There was no mistaking the powerful black historical symbolism in British designer Alicia Mullings’ collection, starring Marcus Garvey and prints featuring imagery of African queens for good measure. Her wide leg tailored pants, midi skirts and bomber jackets were well received.
Vain Glory – Old Harbour Babe
Jamaican designer Jehan Jackson debuted her Vain Glory collection with a resort wear line dubbed Old Harbour Babe in reference to Old Harbour, St Catherine, Jamaica – her mother’s hometown. Think sophistication, ‘tropico’ and dancehall sass – rattan visors and floppy hats (an oversized basket, too) for drama. Light, airy outfits featuring hand-made textiles brought Old Harbour’s landscape to life with a touch of ‘plantocracy’ to bring it all together gloriously.
Sonia Noel is no stranger to the business of fashion. She’s been one of Guyana’s leading designers, fashion event organisers and boutique owners for over 15 years and has even dressed Michelle Williams, former member of Destiny’s Child. Her line, inspired by her daughter Mariska, was elegant and regal. Her latticework-inspired pieces, be it in tent shapes or floor-length gowns, flowed down the runway and made for a refreshing take on Guyanese sensibilities, African roots and global influences.
We expected much from Amoussou as a representative of the motherland and she certainly delivered. The designer, who hails from Benin, captivated eyes and hearts with the customary rich fabrics and vibrant colours of the African continent in a fresh and modern way. Her collection was well curated and beautifully accessorised, driving home the point that we are, after all, the descendants of Kings and Queens.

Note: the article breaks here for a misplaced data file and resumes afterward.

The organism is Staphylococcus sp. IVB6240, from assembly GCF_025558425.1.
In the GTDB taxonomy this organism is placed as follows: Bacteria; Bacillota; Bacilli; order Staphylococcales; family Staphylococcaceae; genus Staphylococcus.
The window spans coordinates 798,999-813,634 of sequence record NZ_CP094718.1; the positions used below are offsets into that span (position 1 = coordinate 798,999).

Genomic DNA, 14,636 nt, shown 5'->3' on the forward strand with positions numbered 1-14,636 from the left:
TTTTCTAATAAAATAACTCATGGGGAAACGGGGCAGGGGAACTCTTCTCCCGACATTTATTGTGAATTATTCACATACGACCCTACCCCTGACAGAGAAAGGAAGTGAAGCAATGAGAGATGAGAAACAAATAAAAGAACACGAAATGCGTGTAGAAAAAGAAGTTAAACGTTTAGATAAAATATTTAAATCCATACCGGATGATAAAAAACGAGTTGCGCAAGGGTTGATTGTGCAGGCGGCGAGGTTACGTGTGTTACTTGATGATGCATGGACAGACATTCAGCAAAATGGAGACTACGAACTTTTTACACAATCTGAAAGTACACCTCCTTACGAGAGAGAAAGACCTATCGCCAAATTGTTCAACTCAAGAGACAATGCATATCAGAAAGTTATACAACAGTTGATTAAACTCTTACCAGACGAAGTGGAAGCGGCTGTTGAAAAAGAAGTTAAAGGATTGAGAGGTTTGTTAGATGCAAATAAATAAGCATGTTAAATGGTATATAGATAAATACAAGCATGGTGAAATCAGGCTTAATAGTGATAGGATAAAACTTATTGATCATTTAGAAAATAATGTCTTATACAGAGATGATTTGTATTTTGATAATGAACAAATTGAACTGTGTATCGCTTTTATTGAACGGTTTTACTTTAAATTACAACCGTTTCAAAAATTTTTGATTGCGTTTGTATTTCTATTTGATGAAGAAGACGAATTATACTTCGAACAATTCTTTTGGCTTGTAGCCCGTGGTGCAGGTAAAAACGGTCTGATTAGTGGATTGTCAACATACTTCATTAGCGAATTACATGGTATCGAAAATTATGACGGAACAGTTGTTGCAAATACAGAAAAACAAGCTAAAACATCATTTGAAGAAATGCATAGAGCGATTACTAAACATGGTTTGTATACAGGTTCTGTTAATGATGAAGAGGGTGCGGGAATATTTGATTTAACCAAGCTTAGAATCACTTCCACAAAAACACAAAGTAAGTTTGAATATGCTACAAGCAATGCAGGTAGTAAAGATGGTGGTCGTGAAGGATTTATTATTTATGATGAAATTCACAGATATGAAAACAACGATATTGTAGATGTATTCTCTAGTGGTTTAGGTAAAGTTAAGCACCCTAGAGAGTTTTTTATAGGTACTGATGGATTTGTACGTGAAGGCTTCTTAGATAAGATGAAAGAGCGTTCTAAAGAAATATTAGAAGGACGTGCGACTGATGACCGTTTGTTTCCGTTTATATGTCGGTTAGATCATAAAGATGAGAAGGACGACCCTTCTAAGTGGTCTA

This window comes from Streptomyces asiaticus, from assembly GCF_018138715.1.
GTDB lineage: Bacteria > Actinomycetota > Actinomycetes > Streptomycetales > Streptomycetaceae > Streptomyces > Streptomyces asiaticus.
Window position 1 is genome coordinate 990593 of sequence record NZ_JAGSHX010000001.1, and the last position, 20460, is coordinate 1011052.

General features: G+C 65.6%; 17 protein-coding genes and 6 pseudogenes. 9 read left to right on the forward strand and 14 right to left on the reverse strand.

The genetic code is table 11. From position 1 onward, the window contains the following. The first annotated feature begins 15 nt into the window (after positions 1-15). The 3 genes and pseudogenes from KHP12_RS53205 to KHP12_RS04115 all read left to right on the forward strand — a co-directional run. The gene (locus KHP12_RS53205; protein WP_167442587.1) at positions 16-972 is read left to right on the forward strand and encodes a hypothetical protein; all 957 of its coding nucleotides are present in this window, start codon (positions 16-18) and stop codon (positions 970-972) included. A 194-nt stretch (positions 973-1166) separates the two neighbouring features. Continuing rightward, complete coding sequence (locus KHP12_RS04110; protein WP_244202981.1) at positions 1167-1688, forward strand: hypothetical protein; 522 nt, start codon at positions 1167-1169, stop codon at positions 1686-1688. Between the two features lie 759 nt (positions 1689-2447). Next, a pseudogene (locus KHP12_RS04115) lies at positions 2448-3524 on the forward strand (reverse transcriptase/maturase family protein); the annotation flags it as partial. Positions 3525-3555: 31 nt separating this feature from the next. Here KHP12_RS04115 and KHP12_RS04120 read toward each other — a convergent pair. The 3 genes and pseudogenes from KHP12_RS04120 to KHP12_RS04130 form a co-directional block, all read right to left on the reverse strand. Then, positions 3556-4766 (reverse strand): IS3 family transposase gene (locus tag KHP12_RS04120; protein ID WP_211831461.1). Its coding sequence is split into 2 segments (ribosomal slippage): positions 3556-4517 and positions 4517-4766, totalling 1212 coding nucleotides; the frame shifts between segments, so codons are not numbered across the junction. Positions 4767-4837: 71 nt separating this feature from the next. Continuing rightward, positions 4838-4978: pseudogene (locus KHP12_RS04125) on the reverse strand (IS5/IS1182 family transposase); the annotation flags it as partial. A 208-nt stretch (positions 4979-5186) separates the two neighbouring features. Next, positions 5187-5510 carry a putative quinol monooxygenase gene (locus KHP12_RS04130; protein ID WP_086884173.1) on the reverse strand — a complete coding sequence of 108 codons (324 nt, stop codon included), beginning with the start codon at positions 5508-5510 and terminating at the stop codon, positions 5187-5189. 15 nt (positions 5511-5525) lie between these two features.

Continuing the regal trend for the two-day fashion showcase, the Mutamba collection by Jacqueline Cohen was an absolute delight. She has been making a cultural statement with her prêt-à-porter line long before tribal looks became the rage, and yet her pieces are still always refreshing. This year’s impressive collection featured Mutamba’s signature Rasta-chic looks in breathable fabrics. She used solid black, crisp whites and vibrant colours to create practical, comfortable and elegant looks that still managed to bring the sexy (cue jaw-dropping cut-out evening dress). We loved the pocketed scarves most – trendy, unique and light for summer, plus you can slip one on in cooler climes when your hands need some extra warmth.
Save the Buccoo Reef
Though she officially started her career after graduating from the Caribbean Association of Fashion and Design in 2012, Delia Alleyne is quickly becoming one of the region’s most influential designers. She was part of a contingent of designers from Trinidad and Tobago to show at this year’s Caribbean Fashion Week – where industry giants such as Meiling Esau and Robert Young of The Cloth hail from.
Her 14-piece ‘Save the Buccoo Reef’ collection, composed of net, linens, charmeuse and iridescent gems, though not teeming with Afrocentrism, was undoubtedly one of the strongest exhibited on Saturday. Inspired by Tobago’s 10-acre endangered tourist attraction Buccoo Reef, her daring pieces speak to the ComplexdWoman in a seafoam palette. She showed embellished, attention-grabbing ensembles for all occasions – from leggings to playsuits, circle skirts to ball gowns – in an attempt to use her creativity for good. She is passionate about the environment and our need as Caribbean people to take care of our home, our legacy, and hopes to wake up the public and entice her government into a partnership to protect the reef. We love her collection and applaud her efforts.
As Karl Lagerfeld rightly said, “…fashion is not only about clothes – it’s about all kinds of change.”
Report by Tameka Coley
Photographs by Henry Robinson